Budgeting

Created by Charlie TR

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At home, at work and at school, working within a budget is of vital importance.

Budgeting is listing estimated income and expenditures for a given time period or event.

Once this list is done, you are able to make informed choices regarding income and expenditure as time or the event passes, based upon this budget.

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Monthly budgetingIncome- how much money is received normally from employment. Other sources of income can include interest from savings accounts, tax credits and benefits.

For budgeting purposes it is necessary to start calculations after all tax and insurance amounts have been deducted from salaries. This is known as net income (incomings).

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...Monthly budgeting continuedExpenditure- the amount spent on items which are deducted from income. Expenditure amounts will vary depending upon the situations being considered (outgoings).

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Case study: Part 1Jim is employed as an apprentice chef. He is in his third year of his apprenticeship. His salary is Equation: pounds850. He owns a car and stays with his parents in the family home. He travels 50 miles a day to his work (there and back). His monthly budget is shown thus:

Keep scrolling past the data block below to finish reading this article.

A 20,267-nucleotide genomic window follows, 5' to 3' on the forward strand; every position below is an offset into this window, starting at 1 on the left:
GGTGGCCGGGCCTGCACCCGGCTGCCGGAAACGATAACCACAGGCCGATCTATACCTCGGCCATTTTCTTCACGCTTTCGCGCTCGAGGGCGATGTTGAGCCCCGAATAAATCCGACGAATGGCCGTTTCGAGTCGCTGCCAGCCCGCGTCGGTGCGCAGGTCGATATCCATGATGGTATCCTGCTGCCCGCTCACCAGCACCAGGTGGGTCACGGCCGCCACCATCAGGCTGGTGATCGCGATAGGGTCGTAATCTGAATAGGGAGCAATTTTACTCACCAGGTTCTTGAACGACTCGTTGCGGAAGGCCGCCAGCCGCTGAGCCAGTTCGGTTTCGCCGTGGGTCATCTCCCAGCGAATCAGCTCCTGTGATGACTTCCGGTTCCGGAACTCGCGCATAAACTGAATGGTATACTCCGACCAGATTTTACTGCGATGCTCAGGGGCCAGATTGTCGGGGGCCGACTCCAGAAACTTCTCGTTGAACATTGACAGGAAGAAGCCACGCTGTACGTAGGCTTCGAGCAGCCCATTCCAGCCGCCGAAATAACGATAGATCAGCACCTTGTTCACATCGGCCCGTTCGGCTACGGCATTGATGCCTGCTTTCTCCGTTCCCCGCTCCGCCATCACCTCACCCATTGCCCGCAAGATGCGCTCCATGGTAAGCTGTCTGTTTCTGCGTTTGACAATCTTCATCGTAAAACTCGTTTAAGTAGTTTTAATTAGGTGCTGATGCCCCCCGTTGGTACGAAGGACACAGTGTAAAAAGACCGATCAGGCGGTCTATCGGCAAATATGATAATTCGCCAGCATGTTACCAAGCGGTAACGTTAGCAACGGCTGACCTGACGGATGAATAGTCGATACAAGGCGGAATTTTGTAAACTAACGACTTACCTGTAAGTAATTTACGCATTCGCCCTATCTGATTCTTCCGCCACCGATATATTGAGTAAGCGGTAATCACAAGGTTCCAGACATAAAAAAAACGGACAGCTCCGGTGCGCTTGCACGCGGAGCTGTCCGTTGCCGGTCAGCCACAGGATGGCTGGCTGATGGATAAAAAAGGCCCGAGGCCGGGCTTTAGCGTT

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Calculate Jim's total expenditure and compare it to his income.

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Case study: Part 2Jim is expecting his monthly salary to increase to £930 as he enters the final year of his apprenticeship. He is also planning to leave home and flat share.

His new home will be within walking distance of his place of employment. His contribution to the monthly rent will be £350. This is inclusive of gas and electricity bills as well as council tax.

Jim has to review his budget plan.

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Car expenditure: Jim realises that even without considering his increase in income that he can afford the £350 monthly rent if he did not own a car.

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Case study: Part 3

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